1Earth Sciences Division, Lawrence Berkeley National Laboratory, 1 Cyclotron Road, MS 74R-316C, Berkeley, CA 94720-8126, USA
2Water and Environmental Research Center, University of Alaska Fairbanks, 306 Tanana Loop, Fairbanks, AK 99775-5860, USA
3International Arctic Research Center, University of Alaska Fairbanks, Fairbanks, AK, USA
Received: 02 Jul 2016 – Discussion started: 30 Aug 2016
Abstract. This paper compares and integrates different strategies to characterize the variability of end-of-winter snow depth and its relationship to topography in ice-wedge polygon tundra of Arctic Alaska. Snow depth was measured using in situ snow depth probes and estimated using ground-penetrating radar (GPR) surveys and the photogrammetric detection and ranging (phodar) technique with an unmanned aerial system (UAS). We found that GPR data provided high-precision estimates of snow depth (RMSE = 2.9 cm), with a spatial sampling of 10 cm along transects. Phodar-based approaches provided snow depth estimates in a less laborious manner compared to GPR and probing, while yielding a high precision (RMSE = 6.0 cm) and a fine spatial sampling (4 cm × 4 cm). We then investigated the spatial variability of snow depth and its correlation to micro- and macrotopography using the snow-free lidar digital elevation map (DEM) and the wavelet approach. We found that the end-of-winter snow depth was highly variable over short (several meter) distances, and the variability was correlated with microtopography. Microtopographic lows (i.e., troughs and centers of low-centered polygons) were filled in with snow, which resulted in a smooth and even snow surface following macrotopography. We developed and implemented a Bayesian approach to integrate the snow-free lidar DEM and multiscale measurements (probe and GPR) as well as the topographic correlation for estimating snow depth over the landscape. Our approach led to high-precision estimates of snow depth (RMSE = 6.0 cm), at 0.5 m resolution and over the lidar domain (750 m × 700 m).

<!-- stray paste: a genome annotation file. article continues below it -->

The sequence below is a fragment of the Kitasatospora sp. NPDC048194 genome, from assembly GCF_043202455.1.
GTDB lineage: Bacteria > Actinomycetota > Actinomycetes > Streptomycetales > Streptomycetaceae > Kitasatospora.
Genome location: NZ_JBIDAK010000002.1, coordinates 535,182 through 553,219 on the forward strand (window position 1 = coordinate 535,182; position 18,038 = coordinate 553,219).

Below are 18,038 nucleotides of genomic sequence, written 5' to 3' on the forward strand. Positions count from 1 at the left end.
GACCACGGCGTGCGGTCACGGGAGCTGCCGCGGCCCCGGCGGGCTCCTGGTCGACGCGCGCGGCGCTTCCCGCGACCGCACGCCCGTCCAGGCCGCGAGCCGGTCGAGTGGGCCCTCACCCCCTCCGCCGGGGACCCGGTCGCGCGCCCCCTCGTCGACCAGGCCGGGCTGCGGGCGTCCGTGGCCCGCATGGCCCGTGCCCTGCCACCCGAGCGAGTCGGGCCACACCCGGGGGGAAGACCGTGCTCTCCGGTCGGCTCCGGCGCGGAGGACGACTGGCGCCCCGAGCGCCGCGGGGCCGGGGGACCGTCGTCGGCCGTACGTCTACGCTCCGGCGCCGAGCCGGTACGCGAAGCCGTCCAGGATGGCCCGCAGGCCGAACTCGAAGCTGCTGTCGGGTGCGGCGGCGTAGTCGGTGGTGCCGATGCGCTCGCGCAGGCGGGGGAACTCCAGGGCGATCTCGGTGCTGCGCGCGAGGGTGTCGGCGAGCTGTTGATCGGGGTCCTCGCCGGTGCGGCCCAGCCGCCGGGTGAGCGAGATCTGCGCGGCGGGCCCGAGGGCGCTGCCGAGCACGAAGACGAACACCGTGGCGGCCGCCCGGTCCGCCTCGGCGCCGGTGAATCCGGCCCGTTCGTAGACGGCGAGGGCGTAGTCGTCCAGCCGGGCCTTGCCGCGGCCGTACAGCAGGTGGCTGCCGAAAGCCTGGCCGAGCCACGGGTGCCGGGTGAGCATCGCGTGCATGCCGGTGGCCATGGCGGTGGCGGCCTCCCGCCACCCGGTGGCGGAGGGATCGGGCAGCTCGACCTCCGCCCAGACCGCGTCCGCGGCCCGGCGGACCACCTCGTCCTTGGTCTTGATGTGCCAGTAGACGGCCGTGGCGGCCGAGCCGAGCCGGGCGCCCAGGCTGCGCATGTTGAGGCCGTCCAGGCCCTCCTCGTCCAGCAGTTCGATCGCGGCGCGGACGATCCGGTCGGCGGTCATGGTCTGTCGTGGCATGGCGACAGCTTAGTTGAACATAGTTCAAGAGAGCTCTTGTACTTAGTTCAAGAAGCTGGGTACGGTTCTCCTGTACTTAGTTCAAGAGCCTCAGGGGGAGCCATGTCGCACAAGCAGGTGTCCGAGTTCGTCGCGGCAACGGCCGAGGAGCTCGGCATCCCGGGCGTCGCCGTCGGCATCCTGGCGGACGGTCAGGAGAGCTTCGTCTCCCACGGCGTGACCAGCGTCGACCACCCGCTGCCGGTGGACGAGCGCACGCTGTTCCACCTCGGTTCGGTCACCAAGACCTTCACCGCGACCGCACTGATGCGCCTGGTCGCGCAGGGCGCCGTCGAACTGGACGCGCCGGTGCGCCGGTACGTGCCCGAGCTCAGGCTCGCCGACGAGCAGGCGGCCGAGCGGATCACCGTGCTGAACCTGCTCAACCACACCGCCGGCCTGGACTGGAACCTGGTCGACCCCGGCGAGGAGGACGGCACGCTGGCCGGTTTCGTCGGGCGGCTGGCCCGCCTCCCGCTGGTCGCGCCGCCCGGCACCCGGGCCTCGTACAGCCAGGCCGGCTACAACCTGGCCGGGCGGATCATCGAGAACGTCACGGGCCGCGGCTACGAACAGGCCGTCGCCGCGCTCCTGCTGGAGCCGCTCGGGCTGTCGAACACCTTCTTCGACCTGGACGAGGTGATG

Revised: 10 Feb 2017 – Accepted: 20 Feb 2017 – Published: 03 Apr 2017
Wainwright, H. M., Liljedahl, A. K., Dafflon, B., Ulrich, C., Peterson, J. E., Gusmeroli, A., and Hubbard, S. S.: Mapping snow depth within a tundra ecosystem using multiscale observations and Bayesian methods, The Cryosphere, 11, 857-875, doi:10.5194/tc-11-857-2017, 2017.